EU foreign ministers meeting in Brussels also agreed to sanction nine of Assad's closest aides with travel bans and asset freezes, the BBC reports.
Targeting Assad "is the right thing to do," British Foreign Secretary William Hague was quoted as saying by news Web site EUobserver. "The repression in Syria continues and it is important to see the right of peaceful protest, the release of prisoners and taking the path of reform, not repression."
Brussels two weeks ago agreed to sanctions against 13 senior figures linked to the violence in Syria, a list that didn't include Assad. The Syrian leader had been seen as a potential reformer in the Middle East but is becoming increasingly isolated.
Human rights groups say more than 850 people have been killed and thousands arrested in the crackdown on dissidents, who have been taking the streets in several Syrian cities since March. The regime has dispatched the military to dissident hot spots, with reports that security forces shot dozens of unarmed civilians.
The Syrian government accuses armed criminals of sparking riots, saying they had killed more than 100 security personnel. In comments to the al-Watan newspaper, Assad admitted that the security services had made mistakes in handling the demonstrations because they were inexperienced.
After the United States last week imposed sanctions on the Syrian president, European leaders, including Hague and German Foreign Minister Guido Westerwelle, came forward speaking in favor of following the U.S. example.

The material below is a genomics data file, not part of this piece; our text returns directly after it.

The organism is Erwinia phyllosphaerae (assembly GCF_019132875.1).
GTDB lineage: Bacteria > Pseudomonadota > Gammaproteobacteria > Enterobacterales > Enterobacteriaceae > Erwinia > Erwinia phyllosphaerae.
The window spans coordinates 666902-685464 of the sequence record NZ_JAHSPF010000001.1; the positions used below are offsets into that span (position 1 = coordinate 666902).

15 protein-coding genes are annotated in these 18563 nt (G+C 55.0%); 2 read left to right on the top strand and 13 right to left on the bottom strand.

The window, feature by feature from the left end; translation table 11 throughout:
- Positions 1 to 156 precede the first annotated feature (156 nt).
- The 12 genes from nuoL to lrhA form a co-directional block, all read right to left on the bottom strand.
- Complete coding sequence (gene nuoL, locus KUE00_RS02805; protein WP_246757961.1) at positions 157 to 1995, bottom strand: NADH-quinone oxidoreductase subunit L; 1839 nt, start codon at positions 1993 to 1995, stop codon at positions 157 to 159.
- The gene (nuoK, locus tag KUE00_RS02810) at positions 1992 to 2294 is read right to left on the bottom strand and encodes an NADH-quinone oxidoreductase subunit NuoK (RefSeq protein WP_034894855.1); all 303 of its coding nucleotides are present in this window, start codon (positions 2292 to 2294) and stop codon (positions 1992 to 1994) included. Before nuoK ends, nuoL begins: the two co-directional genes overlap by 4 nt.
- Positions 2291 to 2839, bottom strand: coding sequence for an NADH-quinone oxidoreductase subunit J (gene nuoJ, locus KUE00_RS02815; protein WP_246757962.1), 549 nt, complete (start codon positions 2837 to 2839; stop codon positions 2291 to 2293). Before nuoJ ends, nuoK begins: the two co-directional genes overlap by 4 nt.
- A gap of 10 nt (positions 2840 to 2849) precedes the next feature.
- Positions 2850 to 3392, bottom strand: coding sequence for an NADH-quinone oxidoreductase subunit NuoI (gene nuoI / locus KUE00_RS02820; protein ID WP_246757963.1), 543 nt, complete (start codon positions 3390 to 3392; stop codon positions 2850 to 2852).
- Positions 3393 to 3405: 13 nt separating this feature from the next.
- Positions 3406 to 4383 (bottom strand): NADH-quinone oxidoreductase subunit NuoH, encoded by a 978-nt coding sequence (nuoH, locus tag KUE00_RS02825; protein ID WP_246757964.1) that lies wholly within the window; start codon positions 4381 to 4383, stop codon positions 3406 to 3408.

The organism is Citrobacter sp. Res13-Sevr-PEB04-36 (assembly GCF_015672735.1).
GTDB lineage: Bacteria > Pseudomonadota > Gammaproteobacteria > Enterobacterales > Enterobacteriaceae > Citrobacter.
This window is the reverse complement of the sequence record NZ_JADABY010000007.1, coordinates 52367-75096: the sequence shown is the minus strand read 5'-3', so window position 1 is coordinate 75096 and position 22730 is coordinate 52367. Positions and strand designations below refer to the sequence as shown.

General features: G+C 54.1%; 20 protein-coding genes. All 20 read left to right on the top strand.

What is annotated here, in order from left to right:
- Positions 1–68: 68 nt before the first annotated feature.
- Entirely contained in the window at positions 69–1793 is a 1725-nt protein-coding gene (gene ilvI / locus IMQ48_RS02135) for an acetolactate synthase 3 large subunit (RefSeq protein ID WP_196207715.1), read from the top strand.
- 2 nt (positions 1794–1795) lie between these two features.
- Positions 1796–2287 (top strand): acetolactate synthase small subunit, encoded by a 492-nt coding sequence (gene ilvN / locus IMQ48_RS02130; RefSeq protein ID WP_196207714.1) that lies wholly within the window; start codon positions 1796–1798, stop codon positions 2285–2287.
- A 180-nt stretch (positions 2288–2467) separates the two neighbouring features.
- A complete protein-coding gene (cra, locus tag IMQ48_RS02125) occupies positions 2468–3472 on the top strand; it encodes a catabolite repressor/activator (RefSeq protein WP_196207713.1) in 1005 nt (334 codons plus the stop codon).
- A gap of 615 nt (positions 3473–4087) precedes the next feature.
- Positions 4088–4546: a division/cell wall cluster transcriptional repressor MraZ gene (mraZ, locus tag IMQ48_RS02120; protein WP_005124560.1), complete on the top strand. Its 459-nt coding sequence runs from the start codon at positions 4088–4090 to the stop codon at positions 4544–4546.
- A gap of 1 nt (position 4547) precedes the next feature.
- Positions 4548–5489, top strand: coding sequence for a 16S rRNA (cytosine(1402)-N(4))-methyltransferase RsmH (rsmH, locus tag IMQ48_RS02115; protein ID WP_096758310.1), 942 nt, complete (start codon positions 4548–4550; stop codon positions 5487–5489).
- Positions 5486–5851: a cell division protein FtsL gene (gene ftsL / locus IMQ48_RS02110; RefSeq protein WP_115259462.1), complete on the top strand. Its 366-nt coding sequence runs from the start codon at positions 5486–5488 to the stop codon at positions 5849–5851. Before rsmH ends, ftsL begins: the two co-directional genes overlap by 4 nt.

The U.S. sanctions meant that Assad became the third leader after Libya's Moammar Gadhafi and Alexander Lukashenko of Belarus to be directly targeted by the United States.
"President Assad now has a choice," U.S. President Barack Obama said last week in a widely awaited speech on the uprisings in North Africa and the Middle East. "He can lead that transition or get out of the way. The Syrian government must stop shooting demonstrators and allow peaceful protests."
Meanwhile in Libya, another country gripped by a pro-democracy revolution, the European Union's foreign policy chief, Catherine Ashton, Sunday opened an EU mission in Benghazi, a rebel stronghold.
"Gadhafi should leave and should allow the people to have the government in the future that they wish," she said after opening the three-person mission and talks with leaders from the Transitional National Council.
Her spokesman Michael Mann told the EUobserver that the rebels asked Ashton for money. "It's important for them to pay their people, to stay solvent," Mann said.
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